It’s not all bad, though, as the Clarity Electric’s steering is pretty decent. It responds well to inputs and the front end is keen on initial turn-in. Feedback is nill, but at least the responses are reliable and consistent. On the whole, the Clarity Electric is best handled in a mild manner and within city limits where the roads are smoother and less curvaceous.
The Honda Clarity Electric shares a cabin design with the other two members of the Clarity family. That means a consistently high-quality interior with well-fitted panels, no rattles or squeaks, and a layout that makes sense ergonomically. The standard heated front seats are power-adjustable and are easy to maneuver into a comfortable seating position with exceptional visibility. The front seats are comfortable and the cabin spacious, and while the rear seating area is also capacious, the short seat base reduces comfort due to the lack of thigh support for taller occupants. Overall, the cabin is spacious and comfortable, and the rear bench houses two full sets of LATCH anchors.
The Honda Clarity Electric seats five, though occupants will be most comfortable with only four inside. The front seats are power-adjustable and offer standard heating, and provide high levels of comfort, even if the seating position is perhaps just a touch too high. Visibility is, however, impressive thanks to the low shoulder line and well-positioned roof pillars, while a standard rearview camera aids rear visibility. The rear seats offer a good amount of headroom and legroom, with only adults taller than six-feet tall risking a brush with the headlining. Shoulder room is spacious too, but the short seat bases don’t provide enough thigh support for taller occupants.
The Clarity Electric is offered with seating upholstered in perforated leather but does allow lessees the opportunity of choosing a color based on the exterior paint scheme. Vortex Blue and Modern Steel exterior hues are paired exclusively with gray leather, while the Platinum White exterior color adds the choice of black leather to the mix. Regardless of the leather choice, a dark open-pore wood-look dash is standard with chrome detailing throughout. A leather-clad steering wheel is also standard in black leather.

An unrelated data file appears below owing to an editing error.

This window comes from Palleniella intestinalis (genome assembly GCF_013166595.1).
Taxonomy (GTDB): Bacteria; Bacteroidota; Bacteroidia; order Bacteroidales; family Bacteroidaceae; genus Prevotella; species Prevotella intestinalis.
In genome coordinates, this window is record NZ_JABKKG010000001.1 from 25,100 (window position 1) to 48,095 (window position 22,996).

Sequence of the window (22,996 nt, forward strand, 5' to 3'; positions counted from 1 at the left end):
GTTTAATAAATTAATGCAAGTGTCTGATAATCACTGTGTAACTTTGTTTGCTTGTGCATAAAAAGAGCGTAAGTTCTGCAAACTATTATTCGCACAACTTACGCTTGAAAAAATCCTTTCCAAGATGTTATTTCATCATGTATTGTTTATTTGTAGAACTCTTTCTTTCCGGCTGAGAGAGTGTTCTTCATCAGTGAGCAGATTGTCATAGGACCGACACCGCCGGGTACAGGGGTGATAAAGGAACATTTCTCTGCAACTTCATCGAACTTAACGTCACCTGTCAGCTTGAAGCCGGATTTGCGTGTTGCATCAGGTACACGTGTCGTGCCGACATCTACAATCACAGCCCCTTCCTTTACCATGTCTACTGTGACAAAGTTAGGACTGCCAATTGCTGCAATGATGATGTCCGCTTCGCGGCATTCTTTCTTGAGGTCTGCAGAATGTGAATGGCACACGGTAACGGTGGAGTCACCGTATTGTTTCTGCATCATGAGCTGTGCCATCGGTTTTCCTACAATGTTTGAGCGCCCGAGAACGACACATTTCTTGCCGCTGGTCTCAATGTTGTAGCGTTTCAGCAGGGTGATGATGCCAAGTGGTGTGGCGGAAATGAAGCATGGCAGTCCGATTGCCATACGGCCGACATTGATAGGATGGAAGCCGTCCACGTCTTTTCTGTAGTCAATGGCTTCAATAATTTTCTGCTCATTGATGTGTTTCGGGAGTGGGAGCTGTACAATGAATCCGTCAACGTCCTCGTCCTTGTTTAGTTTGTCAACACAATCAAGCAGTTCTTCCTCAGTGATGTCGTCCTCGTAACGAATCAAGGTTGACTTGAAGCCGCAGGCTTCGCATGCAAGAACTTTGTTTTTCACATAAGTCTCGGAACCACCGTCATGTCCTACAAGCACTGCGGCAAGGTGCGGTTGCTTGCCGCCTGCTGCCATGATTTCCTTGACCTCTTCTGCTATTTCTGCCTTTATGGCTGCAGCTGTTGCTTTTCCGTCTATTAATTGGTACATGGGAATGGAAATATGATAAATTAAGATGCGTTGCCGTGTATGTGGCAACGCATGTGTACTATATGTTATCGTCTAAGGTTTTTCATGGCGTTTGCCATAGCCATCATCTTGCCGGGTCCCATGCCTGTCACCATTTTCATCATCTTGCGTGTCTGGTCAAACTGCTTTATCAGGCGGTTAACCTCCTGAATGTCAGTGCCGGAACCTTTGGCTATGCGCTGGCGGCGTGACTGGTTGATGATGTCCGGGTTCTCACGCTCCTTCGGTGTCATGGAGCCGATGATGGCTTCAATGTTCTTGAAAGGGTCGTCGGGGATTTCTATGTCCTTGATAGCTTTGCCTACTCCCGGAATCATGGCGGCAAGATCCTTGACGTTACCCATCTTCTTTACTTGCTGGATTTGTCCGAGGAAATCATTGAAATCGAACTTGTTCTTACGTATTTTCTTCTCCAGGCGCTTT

Among the features equipped to the Clarity Electric as standard, buyers can expect a rearview camera, dual-zone automatic climate control, a tilt-and-telescopic steering wheel, HomeLink universal remote system, auto-dimming rearview mirror, auto-up/down power windows, adaptive cruise control, front and rear 12-volt sockets, sliding sun visors, dedicated smartphone pockets on the backs of the front seats, eight-way power adjustment for the driver’s seat with dual-memory function, four-way power adjustment on the front passenger seat, heated front seats, and satellite navigation with voice recognition and charging station locator.
Standard infotainment is by means of an eight-inch touchscreen display with AM/FM/Bluetooth/SiriusXM/HD radio inputs and an eight-speaker, 180-watt premium audio system. The system also offers Pandora compatibility, along with full Android Auto and Apple CarPlay functionality, and comes with two USB ports on the front console. The system offers voice controls which work fluently and allows you to avoid using the touchscreen, which is just as well, as it’s a frustrating system to use. The touch zones are too small, basic functions are hard to use while on the move, and the system is slow with dated graphics. Importantly, there’s no volume knob — something Honda has rectified on other models but not the Clarity.
It comes with seven airbags (dual front, side, side curtain, driver’s knee) is equipped. But it’s the Honda Sensing suite of safety features that gives the Clarity credible safety — equipping forward collision warning with collision mitigating braking, road departure mitigation, adaptive cruise control, and lane-keep assist. A reverse camera is standard, while reverse parking sensors are optionally available.